Part 4 – Cost Optimization Pillar Intro
Cloud Cost Management and Cost Optimization in AWS
In Part 4 or our deep-dive into the AWS Well-Architected Framework, we start looking at the framework pillars in isolation. Starting with cloud cost management and the Cost Optimization pillar.
If you haven’t checked out parts 1-3 of this series, stop here and give those a read. We’ll assume you have the baseline understanding of the framework itself and the general design principles.
And while you’re catching up on the past articles, why not sign up for our newsletter? Make sure you don’t miss out again on future parts of this series and future Cloud and DevOps topics?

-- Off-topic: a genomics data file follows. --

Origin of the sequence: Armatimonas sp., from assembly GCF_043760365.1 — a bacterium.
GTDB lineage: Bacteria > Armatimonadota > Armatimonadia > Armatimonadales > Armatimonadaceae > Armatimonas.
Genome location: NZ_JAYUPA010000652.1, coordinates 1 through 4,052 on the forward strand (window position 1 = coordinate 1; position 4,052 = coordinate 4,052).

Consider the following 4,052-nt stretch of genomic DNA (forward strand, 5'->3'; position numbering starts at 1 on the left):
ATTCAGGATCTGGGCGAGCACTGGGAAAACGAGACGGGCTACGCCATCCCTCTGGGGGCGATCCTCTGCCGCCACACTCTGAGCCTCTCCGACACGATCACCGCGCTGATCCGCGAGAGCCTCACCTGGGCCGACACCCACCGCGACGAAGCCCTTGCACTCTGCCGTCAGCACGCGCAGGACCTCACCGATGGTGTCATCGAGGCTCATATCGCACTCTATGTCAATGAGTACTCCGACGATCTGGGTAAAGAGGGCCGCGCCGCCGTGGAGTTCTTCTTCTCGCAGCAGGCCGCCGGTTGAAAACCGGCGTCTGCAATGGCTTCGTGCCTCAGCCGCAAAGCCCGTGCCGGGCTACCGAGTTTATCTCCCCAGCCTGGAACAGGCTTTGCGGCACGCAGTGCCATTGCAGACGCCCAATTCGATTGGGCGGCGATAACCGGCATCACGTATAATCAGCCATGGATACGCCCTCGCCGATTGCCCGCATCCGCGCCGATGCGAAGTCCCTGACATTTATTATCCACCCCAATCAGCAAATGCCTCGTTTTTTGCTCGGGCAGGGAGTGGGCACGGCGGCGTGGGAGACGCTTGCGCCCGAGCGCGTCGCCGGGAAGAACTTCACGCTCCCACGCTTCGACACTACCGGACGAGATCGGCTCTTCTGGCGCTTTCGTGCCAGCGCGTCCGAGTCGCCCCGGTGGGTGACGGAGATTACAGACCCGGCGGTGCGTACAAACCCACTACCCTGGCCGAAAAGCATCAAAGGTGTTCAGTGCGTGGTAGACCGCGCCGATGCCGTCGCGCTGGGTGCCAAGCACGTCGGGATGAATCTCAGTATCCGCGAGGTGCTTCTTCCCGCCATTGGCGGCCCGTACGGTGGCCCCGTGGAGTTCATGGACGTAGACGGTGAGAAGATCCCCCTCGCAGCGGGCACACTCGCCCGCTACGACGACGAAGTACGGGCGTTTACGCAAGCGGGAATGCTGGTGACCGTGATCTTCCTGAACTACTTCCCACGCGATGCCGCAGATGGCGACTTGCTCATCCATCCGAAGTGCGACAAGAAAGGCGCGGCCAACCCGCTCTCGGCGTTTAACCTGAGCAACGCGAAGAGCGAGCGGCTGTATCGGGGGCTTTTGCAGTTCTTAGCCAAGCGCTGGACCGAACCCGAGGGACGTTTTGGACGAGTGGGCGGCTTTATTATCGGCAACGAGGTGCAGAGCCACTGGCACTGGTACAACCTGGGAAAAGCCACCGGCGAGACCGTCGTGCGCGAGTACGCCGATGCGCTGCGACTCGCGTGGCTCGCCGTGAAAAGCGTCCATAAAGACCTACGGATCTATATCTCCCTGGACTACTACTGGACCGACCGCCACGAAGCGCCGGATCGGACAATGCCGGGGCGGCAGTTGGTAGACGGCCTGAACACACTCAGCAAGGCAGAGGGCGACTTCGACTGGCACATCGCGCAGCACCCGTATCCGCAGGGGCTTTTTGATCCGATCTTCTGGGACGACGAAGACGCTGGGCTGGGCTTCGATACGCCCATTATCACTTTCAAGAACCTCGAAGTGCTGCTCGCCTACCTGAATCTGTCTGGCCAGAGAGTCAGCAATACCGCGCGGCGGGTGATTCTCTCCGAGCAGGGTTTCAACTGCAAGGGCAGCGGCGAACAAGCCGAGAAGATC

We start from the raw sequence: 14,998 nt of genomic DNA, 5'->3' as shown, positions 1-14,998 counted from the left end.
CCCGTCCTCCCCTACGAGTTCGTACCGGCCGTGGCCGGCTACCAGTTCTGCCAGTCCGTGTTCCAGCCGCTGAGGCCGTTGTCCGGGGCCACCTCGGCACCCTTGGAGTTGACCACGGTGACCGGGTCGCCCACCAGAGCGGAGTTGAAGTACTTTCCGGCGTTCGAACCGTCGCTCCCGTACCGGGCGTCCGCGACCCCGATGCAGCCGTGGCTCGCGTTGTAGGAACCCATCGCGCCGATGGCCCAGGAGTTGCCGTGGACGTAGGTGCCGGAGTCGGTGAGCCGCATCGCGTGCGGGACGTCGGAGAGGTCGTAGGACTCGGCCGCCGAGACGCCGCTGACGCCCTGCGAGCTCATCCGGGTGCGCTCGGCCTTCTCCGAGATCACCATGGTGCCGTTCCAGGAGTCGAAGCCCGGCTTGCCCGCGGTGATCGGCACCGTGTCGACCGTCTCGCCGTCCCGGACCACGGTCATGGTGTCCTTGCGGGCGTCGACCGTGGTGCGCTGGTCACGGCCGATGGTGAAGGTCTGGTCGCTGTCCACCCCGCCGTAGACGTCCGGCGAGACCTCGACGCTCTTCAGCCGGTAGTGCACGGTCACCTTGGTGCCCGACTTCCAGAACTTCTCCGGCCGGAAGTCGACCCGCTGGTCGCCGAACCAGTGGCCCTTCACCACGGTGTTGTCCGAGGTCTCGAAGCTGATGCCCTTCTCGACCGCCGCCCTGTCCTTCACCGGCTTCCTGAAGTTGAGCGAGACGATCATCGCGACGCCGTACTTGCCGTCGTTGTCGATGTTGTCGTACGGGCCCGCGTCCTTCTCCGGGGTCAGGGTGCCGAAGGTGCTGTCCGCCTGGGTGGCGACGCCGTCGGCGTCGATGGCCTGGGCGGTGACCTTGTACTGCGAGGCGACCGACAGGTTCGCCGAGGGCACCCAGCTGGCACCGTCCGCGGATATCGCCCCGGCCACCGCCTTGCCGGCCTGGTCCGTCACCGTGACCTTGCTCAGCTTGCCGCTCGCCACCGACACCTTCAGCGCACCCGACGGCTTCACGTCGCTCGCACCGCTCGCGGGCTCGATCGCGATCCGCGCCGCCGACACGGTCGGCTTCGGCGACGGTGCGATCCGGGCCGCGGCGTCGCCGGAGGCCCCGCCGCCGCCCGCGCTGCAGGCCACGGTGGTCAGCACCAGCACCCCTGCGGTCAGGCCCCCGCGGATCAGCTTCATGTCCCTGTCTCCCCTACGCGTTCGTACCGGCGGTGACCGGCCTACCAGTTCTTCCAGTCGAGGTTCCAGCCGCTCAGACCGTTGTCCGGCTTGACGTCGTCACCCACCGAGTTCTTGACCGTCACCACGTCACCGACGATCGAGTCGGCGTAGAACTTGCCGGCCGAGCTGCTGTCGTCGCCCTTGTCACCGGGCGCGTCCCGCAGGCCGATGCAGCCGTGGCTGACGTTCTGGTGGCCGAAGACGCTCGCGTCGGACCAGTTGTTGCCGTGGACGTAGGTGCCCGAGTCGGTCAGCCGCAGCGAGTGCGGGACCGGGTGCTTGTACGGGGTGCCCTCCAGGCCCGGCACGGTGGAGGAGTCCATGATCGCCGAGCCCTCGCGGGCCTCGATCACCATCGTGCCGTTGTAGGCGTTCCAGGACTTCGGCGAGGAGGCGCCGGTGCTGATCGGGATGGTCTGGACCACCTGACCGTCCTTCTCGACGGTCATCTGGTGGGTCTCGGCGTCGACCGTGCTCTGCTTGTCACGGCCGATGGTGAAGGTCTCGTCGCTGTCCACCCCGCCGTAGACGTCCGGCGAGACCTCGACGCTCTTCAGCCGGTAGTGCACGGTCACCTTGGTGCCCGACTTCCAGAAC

So, cost optimization in AWS…
Depending on your role within the company,
you may not care about cloud cost management.
But should you?
What does cost optimization have to do with cloud architecture?
Even if you’re not directly responsible for the AWS cloud cost management at your organization, having a cost optimization mindset when designing and operating your AWS workloads can have a big impact on the business.
It allows you to operate your cloud infrastructure at the lowest cost. Helping deliver better value to the business and your customers.
When you’re in the planning and design phase of a new workload, there are often times when you may have competing solutions. Two or three architectural designs may all meet the technical requirements and other business considerations, so how do you choose?
Cost can often be that tie-breaker between competing solutions. Assuming all other aspects of the designs are more or less equal.